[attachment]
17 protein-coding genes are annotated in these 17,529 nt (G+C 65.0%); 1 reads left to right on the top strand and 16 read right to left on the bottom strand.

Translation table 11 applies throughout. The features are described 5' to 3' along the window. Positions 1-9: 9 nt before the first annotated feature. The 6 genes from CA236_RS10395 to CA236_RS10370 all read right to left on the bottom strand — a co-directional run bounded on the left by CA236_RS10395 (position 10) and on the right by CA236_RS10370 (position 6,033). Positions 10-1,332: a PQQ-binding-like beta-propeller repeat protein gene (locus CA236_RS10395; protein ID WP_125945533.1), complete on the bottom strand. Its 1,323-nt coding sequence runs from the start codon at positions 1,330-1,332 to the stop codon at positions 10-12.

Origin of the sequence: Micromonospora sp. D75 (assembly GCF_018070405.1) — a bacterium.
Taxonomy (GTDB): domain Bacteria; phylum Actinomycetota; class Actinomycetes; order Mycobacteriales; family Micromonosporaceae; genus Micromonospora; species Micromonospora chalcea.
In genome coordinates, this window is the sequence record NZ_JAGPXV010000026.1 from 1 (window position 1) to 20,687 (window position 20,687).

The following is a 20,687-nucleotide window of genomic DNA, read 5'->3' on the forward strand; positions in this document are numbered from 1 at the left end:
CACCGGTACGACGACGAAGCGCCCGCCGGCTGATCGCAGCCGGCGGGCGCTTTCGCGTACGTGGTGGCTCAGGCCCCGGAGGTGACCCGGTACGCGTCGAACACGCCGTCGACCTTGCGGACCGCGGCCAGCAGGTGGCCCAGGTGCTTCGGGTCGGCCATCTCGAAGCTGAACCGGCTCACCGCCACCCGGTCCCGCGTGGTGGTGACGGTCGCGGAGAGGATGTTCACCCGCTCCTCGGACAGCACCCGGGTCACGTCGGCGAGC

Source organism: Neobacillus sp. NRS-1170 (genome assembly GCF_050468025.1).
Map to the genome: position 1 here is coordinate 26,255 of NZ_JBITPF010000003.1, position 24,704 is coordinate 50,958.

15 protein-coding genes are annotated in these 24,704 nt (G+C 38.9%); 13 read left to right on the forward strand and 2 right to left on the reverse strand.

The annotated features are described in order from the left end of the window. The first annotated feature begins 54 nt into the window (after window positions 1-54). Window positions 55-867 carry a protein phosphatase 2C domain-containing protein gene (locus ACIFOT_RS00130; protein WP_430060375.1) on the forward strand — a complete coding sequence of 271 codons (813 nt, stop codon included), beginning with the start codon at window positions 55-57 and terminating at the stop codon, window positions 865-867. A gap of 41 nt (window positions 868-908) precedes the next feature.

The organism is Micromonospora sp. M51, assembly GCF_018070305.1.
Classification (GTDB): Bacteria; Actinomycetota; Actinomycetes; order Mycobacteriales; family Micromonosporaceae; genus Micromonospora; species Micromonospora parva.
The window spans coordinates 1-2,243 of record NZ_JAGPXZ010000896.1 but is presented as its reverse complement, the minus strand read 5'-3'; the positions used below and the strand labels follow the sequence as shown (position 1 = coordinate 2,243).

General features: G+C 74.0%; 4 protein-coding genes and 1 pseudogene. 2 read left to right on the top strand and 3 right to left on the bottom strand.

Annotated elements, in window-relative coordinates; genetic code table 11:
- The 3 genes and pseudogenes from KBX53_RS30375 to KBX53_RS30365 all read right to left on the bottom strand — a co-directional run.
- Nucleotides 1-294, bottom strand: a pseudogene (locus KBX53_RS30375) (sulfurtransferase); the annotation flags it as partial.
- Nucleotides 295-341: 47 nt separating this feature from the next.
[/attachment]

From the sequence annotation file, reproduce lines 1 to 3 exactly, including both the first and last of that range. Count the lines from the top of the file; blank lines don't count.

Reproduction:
17 protein-coding genes are annotated in these 17,529 nt (G+C 65.0%); 1 reads left to right on the top strand and 16 read right to left on the bottom strand.

Translation table 11 applies throughout. The features are described 5' to 3' along the window. Positions 1-9: 9 nt before the first annotated feature. The 6 genes from CA236_RS10395 to CA236_RS10370 all read right to left on the bottom strand — a co-directional run bounded on the left by CA236_RS10395 (position 10) and on the right by CA236_RS10370 (position 6,033). Positions 10-1,332: a PQQ-binding-like beta-propeller repeat protein gene (locus CA236_RS10395; protein ID WP_125945533.1), complete on the bottom strand. Its 1,323-nt coding sequence runs from the start codon at positions 1,330-1,332 to the stop codon at positions 10-12.

Origin of the sequence: Micromonospora sp. D75 (assembly GCF_018070405.1) — a bacterium.